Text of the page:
In Cuba, where Washington’s Third World fascist allies had been overthrown and forced to flee after Fidel Castro and Che Guevara led a popular socialist revolution in 1959, the Kennedy administration made repeated attempts to assassinate the nations’ leaders and launched an ongoing campaign of terror and sabotage. After the U.S.-run Bay of Pigs invasion operation that Kennedy inherited from Dwight Eisenhower failed spectacularly in its efforts to spark a rebellion against Castro in April 1961, Kennedy “asked his brother, Attorney General Robert Kennedy,” writes historian Piero Gleijeses, “to lead the top-level interagency group that oversaw Operation Mongoose, a program of paramilitary operations, economic warfare, and sabotage he launched in late 1961 to visit the ‘terrors of the earth’ on Fidel Castro and, more prosaically, to topple him.” This explicit terror campaign included the murder of 400 Cuban factory workers in early November 1962, less than two weeks after the Cuban missile crisis.

Kennedy understood the thoroughly conditional nature of “democracy” as a U.S. foreign policy objective when he remarked that while the U.S. would prefer democratic regimes abroad, it will choose “a [pro-American dictator] Trujillo” over “a [“anti-American” dictator] Castro” if those were the only choices. “It is necessary only to add,” Chomsky observed in 1991, that Kennedy’s “concept of ‘a Castro’ was very broad,” including anyone who challenged U.S. power and global capitalism.

Then there’s Vietnam. Kennedy “raised the level of [U.S.] attack [on Indochina] from international terrorism to outright aggression in 1961-62,” Chomsky said, justifying the use of U.S. airpower to napalm social revolutionaries, defoliate Vietnamese countrysides and slaughter innocent peasants with the false claims that “we are opposed around the world by a monolithic and ruthless [Soviet-Marxist] conspiracy” and that failure to stop “Communism” in Vietnam would open the gates to Soviet world domination. After the epic failure of the CIA’s Bay of Pigs invasion of Cuba and the erection of the Berlin Wall in East Germany, Kennedy told The New York Times’ James Reston in late 1961 that “[n]ow we have a problem in making our [anti-Communist Cold War] power credible, and Vietnam is the place.”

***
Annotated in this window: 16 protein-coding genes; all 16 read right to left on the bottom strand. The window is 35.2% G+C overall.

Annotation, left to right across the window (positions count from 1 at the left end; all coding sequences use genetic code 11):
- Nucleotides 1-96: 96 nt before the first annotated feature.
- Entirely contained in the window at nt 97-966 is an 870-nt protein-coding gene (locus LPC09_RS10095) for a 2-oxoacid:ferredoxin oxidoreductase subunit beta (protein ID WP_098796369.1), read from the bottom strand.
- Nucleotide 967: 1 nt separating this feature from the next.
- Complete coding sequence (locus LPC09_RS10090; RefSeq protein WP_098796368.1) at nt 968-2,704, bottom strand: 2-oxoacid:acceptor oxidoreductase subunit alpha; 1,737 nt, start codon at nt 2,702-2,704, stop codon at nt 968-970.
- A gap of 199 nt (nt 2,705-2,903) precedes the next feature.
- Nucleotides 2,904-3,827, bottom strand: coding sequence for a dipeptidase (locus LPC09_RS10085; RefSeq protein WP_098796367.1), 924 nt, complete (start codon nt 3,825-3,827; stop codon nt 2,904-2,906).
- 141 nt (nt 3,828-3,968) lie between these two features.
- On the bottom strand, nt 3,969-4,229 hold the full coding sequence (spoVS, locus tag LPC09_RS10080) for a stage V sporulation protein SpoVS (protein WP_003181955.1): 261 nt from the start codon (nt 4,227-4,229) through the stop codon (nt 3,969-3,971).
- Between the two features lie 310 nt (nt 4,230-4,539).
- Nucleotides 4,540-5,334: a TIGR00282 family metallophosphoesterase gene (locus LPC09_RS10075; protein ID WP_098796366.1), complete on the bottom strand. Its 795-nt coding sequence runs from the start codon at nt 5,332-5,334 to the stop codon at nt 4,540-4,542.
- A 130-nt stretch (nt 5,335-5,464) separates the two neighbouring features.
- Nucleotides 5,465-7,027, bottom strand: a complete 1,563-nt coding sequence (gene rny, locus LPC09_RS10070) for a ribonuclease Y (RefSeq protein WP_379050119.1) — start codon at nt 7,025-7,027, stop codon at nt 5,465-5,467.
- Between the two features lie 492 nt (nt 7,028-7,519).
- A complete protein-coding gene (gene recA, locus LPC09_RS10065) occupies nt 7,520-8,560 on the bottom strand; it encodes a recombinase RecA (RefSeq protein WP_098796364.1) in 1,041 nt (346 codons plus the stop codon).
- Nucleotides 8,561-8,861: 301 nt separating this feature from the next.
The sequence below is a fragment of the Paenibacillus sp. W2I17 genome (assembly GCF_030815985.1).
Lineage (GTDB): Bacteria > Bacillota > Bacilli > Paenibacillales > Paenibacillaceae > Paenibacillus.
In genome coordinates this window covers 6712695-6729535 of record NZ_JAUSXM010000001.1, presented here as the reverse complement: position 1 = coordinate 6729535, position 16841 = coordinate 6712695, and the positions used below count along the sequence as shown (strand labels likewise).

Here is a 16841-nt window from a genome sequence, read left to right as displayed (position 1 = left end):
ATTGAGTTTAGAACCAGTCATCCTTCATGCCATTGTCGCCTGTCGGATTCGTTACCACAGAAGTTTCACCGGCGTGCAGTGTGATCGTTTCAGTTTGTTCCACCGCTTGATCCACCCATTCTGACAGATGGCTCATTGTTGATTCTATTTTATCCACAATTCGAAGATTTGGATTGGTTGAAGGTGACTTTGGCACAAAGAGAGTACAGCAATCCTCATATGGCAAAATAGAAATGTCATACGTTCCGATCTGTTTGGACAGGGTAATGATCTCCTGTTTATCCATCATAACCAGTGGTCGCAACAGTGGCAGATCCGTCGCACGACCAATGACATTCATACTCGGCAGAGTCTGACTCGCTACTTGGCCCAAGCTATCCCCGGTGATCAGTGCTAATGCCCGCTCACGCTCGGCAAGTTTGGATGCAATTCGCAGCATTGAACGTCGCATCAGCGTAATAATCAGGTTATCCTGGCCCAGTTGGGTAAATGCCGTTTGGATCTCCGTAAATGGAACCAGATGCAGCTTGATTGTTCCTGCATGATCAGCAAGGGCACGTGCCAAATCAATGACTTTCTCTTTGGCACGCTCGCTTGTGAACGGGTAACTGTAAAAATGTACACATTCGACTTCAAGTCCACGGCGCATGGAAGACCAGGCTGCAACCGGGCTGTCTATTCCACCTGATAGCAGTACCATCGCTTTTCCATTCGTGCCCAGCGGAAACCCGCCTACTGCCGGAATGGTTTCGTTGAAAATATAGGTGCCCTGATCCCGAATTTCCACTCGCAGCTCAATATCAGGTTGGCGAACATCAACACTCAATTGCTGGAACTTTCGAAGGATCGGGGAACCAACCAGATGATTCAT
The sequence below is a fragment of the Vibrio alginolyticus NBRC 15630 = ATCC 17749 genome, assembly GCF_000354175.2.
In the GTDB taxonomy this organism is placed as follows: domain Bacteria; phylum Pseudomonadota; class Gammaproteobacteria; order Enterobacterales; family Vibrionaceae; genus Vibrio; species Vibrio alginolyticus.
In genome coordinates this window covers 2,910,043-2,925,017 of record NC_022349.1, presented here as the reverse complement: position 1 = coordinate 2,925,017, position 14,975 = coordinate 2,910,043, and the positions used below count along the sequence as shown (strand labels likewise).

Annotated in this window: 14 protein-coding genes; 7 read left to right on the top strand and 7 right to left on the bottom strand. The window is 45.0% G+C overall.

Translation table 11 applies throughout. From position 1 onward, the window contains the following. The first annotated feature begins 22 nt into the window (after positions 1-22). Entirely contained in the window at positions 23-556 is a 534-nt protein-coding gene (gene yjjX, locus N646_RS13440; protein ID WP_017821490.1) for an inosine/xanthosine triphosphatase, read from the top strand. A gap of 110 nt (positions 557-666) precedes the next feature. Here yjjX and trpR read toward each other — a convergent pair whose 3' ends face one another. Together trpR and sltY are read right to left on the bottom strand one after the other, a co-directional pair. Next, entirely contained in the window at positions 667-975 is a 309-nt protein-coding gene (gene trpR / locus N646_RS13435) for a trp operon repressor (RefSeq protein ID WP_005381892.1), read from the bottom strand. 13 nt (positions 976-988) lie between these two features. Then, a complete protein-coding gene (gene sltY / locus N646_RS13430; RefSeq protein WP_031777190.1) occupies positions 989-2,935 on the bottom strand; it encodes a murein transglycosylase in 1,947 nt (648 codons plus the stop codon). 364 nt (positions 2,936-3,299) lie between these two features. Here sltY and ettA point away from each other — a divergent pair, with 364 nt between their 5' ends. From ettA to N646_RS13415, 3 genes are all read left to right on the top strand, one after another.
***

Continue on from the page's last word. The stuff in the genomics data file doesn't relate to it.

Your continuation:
Would Kennedy, as some of his liberal and left fans like Oliver Stone and James K. Galbraith (son of JFK assistant John Kenneth Galbraith) claim, have withdrawn U.S. forces from Vietnam had he not been assassinated in late November of 1963? (Stone even made a blockbuster movie to claim that the supposed peace advocate JFK was murdered by the CIA to permit U.S. escalation in Vietnam under the leadership of Lyndon Johnson, portrayed as an agent of the defense industry and right-wing military officers.). This has been a topic of dispute between and among left and liberal historians and researchers, including Rick Perlstein, Galbraith, Stone and Chomsky. They dispute the significance and meaning of JFK’s apparent October 1963 “decision” and plan to remove U.S. troops from Vietnam by the end of 1965. The winners in the debate are Perlstein and Chomsky, who correctly observe that that Kennedy’s “withdrawal plan” was conditional on full U.S. victory over the Vietnamese revolution and independence movement. It would not have been carried out, given harsh realities on the ground. As Perlstein noted five years ago: